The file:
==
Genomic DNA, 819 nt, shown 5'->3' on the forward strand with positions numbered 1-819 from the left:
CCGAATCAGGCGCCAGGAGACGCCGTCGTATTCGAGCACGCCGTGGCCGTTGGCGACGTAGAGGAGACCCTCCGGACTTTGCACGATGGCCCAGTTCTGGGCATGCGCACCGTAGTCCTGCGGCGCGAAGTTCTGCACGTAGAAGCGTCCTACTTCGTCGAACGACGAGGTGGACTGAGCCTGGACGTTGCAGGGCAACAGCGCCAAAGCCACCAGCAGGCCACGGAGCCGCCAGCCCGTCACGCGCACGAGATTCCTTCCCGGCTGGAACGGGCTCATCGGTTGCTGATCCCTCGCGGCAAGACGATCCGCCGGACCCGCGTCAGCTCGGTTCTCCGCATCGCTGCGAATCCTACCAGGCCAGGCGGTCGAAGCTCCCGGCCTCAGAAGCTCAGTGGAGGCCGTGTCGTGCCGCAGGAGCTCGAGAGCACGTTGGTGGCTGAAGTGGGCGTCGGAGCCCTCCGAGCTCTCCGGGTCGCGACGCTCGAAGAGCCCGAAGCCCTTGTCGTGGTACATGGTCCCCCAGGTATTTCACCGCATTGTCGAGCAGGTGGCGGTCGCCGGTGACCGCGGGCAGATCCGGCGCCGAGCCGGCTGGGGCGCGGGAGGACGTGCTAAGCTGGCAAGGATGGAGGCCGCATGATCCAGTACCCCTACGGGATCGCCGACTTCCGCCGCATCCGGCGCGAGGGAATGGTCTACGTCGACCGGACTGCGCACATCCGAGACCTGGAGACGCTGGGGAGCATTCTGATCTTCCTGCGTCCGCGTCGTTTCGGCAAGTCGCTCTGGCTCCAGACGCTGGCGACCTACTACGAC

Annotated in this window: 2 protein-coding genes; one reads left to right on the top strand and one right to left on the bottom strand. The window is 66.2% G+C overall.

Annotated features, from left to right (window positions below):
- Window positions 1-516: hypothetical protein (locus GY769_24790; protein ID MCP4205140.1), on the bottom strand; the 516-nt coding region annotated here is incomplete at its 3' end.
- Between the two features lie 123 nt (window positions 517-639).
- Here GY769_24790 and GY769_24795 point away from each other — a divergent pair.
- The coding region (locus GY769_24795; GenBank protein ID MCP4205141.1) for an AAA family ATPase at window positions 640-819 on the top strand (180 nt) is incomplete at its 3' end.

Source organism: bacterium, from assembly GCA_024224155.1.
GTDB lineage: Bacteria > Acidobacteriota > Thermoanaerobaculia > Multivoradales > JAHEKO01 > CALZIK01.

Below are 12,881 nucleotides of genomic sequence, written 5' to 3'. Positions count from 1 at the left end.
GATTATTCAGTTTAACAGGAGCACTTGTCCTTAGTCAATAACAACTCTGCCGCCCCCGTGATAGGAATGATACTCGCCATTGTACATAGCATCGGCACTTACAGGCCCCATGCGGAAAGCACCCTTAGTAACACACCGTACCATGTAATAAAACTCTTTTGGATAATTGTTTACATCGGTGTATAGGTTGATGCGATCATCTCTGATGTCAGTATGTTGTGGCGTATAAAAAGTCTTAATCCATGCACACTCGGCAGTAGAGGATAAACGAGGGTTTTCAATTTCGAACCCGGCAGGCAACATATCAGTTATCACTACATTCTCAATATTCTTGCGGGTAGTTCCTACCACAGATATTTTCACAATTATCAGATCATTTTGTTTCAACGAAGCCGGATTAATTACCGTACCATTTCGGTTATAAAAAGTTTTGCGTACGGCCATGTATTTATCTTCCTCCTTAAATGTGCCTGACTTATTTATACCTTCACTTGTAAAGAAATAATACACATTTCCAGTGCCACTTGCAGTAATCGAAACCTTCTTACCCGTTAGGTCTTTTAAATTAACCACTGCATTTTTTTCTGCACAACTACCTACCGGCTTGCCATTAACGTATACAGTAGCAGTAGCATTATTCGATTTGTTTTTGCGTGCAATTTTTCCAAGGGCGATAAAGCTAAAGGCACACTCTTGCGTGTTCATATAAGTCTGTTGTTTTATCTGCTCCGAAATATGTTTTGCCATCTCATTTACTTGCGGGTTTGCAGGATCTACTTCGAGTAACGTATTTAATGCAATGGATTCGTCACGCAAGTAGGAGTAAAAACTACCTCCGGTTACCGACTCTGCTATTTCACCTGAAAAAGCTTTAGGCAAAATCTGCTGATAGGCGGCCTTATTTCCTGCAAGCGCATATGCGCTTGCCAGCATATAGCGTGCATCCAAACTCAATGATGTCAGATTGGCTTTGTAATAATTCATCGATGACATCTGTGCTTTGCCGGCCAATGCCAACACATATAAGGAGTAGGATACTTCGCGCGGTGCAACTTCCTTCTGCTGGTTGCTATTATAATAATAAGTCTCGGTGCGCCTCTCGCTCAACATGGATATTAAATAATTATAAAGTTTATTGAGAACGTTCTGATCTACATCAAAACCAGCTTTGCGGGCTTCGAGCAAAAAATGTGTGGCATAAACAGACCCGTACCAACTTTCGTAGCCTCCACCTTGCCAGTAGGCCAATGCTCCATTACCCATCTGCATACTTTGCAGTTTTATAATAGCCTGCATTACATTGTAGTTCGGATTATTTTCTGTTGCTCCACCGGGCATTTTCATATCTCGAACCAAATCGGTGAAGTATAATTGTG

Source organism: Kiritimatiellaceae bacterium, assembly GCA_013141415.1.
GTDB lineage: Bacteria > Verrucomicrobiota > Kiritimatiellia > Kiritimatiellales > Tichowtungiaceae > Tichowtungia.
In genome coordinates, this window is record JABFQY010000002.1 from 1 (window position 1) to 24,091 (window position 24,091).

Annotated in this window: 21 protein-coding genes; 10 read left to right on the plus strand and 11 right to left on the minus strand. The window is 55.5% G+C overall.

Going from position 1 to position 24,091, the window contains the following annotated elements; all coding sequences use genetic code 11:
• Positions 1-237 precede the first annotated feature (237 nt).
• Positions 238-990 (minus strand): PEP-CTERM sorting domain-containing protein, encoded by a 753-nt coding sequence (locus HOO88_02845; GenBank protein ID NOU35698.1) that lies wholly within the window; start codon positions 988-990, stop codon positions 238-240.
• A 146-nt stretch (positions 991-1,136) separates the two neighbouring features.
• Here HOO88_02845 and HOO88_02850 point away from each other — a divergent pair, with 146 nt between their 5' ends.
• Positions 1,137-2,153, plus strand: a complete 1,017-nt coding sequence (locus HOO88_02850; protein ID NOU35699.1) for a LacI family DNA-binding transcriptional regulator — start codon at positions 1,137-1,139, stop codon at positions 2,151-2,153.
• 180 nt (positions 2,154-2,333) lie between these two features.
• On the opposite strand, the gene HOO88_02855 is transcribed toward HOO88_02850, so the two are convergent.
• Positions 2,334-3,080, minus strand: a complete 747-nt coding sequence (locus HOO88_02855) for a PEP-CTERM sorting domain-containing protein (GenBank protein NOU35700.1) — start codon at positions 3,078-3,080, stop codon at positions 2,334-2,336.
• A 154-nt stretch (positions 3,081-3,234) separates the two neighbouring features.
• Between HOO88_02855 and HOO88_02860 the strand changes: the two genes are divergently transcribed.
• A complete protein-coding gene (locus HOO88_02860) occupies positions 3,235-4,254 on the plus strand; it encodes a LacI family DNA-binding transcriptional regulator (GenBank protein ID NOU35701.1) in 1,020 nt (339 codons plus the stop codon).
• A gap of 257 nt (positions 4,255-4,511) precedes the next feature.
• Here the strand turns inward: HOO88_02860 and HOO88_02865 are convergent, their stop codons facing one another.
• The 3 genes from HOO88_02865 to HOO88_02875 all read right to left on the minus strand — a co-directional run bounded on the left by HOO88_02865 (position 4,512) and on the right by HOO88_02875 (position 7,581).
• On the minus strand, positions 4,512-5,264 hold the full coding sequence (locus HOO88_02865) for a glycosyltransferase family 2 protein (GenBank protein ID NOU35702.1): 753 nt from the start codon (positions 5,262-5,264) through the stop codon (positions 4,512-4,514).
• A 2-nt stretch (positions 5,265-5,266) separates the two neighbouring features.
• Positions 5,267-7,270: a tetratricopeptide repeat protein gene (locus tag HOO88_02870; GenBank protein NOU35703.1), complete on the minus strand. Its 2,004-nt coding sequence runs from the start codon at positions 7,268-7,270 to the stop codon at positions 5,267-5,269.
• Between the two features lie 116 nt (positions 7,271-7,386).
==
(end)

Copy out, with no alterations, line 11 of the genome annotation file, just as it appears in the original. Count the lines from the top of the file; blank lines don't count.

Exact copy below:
Below are 12,881 nucleotides of genomic sequence, written 5' to 3'. Positions count from 1 at the left end.